At the beginning of last month I mentioned that Texas Republican AG Ken Paxton was facing possible securities fraud indictment over abusing the power of his office. Turns out that those grand jury charges are officially being unsealed against Paxton on Monday, according to Dallas TV station WFAA.
The charges are pretty serious, expected to include at least three felony counts. Paxton has already paid a $1,000 fine for failing to register management fees for helping his friend and campaign donor, Fritz Mowery, as a consultant. But the special investigation apparently has found new evidence, turned up by the Texas Rangers, that goes far beyond a simple "administrative error" as Paxton called it.
A grand jury has indicted Texas Attorney General Ken Paxton on multiple felony charges, according to several sources who are familiar with the complaints.
The charges will be unsealed in McKinney on Monday about noon, and a Tarrant County judge has already been appointed to preside over the case, sources told News 8.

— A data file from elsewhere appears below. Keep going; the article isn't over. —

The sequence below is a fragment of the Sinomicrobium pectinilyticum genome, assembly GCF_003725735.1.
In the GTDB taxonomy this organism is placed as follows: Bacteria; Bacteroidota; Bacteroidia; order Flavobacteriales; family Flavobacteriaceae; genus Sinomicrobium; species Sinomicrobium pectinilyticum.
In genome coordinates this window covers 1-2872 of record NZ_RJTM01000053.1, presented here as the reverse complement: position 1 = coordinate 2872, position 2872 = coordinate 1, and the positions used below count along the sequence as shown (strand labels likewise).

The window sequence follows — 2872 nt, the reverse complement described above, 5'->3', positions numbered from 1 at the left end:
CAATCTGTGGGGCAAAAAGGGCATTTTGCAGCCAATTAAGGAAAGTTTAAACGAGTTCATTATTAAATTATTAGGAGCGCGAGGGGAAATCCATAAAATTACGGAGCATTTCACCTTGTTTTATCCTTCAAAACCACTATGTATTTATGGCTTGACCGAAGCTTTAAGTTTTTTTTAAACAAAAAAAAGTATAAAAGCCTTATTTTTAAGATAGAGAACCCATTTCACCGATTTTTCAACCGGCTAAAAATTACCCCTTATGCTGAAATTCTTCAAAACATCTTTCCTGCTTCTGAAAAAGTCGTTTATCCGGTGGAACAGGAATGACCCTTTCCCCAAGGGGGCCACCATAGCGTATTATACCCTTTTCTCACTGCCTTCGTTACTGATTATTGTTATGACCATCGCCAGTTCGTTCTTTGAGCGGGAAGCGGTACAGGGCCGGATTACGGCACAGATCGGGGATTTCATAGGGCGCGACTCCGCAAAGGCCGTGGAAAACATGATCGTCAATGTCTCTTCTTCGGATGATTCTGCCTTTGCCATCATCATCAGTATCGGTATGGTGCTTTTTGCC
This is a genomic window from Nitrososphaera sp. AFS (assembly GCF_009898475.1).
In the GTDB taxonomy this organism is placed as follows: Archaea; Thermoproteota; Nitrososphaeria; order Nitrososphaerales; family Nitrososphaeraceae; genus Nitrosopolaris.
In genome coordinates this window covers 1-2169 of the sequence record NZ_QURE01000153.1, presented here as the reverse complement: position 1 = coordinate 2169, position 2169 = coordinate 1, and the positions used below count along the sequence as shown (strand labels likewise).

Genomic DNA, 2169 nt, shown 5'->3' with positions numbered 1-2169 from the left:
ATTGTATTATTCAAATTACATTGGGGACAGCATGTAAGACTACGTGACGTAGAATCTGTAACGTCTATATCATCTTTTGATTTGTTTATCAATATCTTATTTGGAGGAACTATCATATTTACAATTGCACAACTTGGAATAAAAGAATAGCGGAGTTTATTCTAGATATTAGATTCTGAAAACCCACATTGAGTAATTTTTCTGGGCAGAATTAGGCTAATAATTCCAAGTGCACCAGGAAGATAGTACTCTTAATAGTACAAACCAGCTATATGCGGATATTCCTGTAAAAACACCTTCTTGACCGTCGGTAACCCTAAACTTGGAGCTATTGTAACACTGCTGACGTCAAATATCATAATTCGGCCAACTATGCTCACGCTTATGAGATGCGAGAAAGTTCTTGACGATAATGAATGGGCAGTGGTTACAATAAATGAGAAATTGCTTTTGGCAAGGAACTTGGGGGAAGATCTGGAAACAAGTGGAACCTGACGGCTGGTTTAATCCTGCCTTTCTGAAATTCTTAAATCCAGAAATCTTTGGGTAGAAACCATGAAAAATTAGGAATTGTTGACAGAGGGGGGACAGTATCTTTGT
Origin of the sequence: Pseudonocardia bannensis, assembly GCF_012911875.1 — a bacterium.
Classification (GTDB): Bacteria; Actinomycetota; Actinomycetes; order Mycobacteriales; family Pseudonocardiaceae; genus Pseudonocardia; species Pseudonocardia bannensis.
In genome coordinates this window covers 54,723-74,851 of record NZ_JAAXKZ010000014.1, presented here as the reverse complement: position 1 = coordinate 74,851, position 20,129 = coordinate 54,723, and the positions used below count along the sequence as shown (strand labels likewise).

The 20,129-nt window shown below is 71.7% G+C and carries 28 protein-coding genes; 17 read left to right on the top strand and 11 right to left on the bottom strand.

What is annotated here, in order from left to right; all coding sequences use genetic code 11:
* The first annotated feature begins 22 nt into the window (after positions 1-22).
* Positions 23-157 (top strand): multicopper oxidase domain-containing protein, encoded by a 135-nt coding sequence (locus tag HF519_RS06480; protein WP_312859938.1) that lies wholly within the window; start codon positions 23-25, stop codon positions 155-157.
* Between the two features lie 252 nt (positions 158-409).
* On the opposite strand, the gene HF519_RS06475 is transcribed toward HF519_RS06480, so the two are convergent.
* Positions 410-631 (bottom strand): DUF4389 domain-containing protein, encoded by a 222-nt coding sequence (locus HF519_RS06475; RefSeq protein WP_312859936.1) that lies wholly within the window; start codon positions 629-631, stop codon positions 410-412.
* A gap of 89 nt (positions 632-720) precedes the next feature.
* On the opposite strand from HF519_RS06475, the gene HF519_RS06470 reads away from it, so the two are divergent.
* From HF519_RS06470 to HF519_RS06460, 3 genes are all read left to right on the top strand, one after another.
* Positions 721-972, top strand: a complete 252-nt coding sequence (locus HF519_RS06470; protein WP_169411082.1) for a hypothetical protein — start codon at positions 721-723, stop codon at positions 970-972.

After the indictments are unsealed, Paxton can surrender to be photographed, fingerprinted and booked at any of the state's 254 county jails.
It's unclear exactly what Paxton will be indicted for, although a grand jury here has heard evidence that Paxton, 52, violated securities laws.
Special prosecutors in the Paxton case told News 8 they planned to present a third-degree charge of failing to register with the state securities board, as the law requires. They also said they planned to present a first degree felony charge against Paxton accusing him of securities fraud. All indications are that charge is related to Servergy, a McKinney-based company that has been under investigation by the Securities and Exchange Commission.
Paxton does not have to resign or step down from statewide office as he prepares to face a criminal trial. He can continue to work, just as Gov. Rick Perry did after his two felony indictments in August 2014.
Paxton's case, legal experts predict, will go to trial since his law license and statewide office are now on the line.
The NY Times has more.